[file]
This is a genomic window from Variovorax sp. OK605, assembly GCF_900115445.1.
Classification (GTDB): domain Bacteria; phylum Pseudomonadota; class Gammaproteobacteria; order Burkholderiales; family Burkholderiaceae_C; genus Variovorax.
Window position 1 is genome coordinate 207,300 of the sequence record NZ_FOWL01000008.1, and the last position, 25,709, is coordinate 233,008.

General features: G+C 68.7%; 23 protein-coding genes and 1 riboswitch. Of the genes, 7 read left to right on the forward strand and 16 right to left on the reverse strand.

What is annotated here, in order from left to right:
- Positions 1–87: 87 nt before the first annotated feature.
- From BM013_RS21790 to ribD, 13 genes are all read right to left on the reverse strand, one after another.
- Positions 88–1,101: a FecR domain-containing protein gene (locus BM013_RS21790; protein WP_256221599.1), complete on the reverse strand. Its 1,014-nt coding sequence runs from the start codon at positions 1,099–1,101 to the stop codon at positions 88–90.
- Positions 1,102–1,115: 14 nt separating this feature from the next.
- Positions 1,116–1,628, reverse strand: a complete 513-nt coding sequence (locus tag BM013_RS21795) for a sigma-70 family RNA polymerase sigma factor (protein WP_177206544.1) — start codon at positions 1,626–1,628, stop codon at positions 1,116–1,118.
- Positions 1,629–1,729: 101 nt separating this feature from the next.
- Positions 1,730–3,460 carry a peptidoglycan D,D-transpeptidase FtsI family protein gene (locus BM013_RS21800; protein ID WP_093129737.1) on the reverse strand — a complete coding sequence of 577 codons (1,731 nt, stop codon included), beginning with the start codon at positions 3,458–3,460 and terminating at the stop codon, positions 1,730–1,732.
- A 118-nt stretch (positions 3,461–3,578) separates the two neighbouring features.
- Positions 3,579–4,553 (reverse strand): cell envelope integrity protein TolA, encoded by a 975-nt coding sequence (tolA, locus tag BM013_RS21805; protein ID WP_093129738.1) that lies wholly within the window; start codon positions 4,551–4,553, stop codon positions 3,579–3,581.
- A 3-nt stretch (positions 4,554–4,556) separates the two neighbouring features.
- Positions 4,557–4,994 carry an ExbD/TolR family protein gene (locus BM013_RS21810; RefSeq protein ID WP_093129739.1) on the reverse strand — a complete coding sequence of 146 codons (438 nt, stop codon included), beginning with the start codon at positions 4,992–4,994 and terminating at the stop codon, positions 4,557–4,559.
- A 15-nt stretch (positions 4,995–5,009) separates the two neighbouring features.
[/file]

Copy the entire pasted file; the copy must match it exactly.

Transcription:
This is a genomic window from Variovorax sp. OK605, assembly GCF_900115445.1.
Classification (GTDB): domain Bacteria; phylum Pseudomonadota; class Gammaproteobacteria; order Burkholderiales; family Burkholderiaceae_C; genus Variovorax.
Window position 1 is genome coordinate 207,300 of the sequence record NZ_FOWL01000008.1, and the last position, 25,709, is coordinate 233,008.

General features: G+C 68.7%; 23 protein-coding genes and 1 riboswitch. Of the genes, 7 read left to right on the forward strand and 16 right to left on the reverse strand.

What is annotated here, in order from left to right:
- Positions 1–87: 87 nt before the first annotated feature.
- From BM013_RS21790 to ribD, 13 genes are all read right to left on the reverse strand, one after another.
- Positions 88–1,101: a FecR domain-containing protein gene (locus BM013_RS21790; protein WP_256221599.1), complete on the reverse strand. Its 1,014-nt coding sequence runs from the start codon at positions 1,099–1,101 to the stop codon at positions 88–90.
- Positions 1,102–1,115: 14 nt separating this feature from the next.
- Positions 1,116–1,628, reverse strand: a complete 513-nt coding sequence (locus tag BM013_RS21795) for a sigma-70 family RNA polymerase sigma factor (protein WP_177206544.1) — start codon at positions 1,626–1,628, stop codon at positions 1,116–1,118.
- Positions 1,629–1,729: 101 nt separating this feature from the next.
- Positions 1,730–3,460 carry a peptidoglycan D,D-transpeptidase FtsI family protein gene (locus BM013_RS21800; protein ID WP_093129737.1) on the reverse strand — a complete coding sequence of 577 codons (1,731 nt, stop codon included), beginning with the start codon at positions 3,458–3,460 and terminating at the stop codon, positions 1,730–1,732.
- A 118-nt stretch (positions 3,461–3,578) separates the two neighbouring features.
- Positions 3,579–4,553 (reverse strand): cell envelope integrity protein TolA, encoded by a 975-nt coding sequence (tolA, locus tag BM013_RS21805; protein ID WP_093129738.1) that lies wholly within the window; start codon positions 4,551–4,553, stop codon positions 3,579–3,581.
- A 3-nt stretch (positions 4,554–4,556) separates the two neighbouring features.
- Positions 4,557–4,994 carry an ExbD/TolR family protein gene (locus BM013_RS21810; RefSeq protein ID WP_093129739.1) on the reverse strand — a complete coding sequence of 146 codons (438 nt, stop codon included), beginning with the start codon at positions 4,992–4,994 and terminating at the stop codon, positions 4,557–4,559.
- A 15-nt stretch (positions 4,995–5,009) separates the two neighbouring features.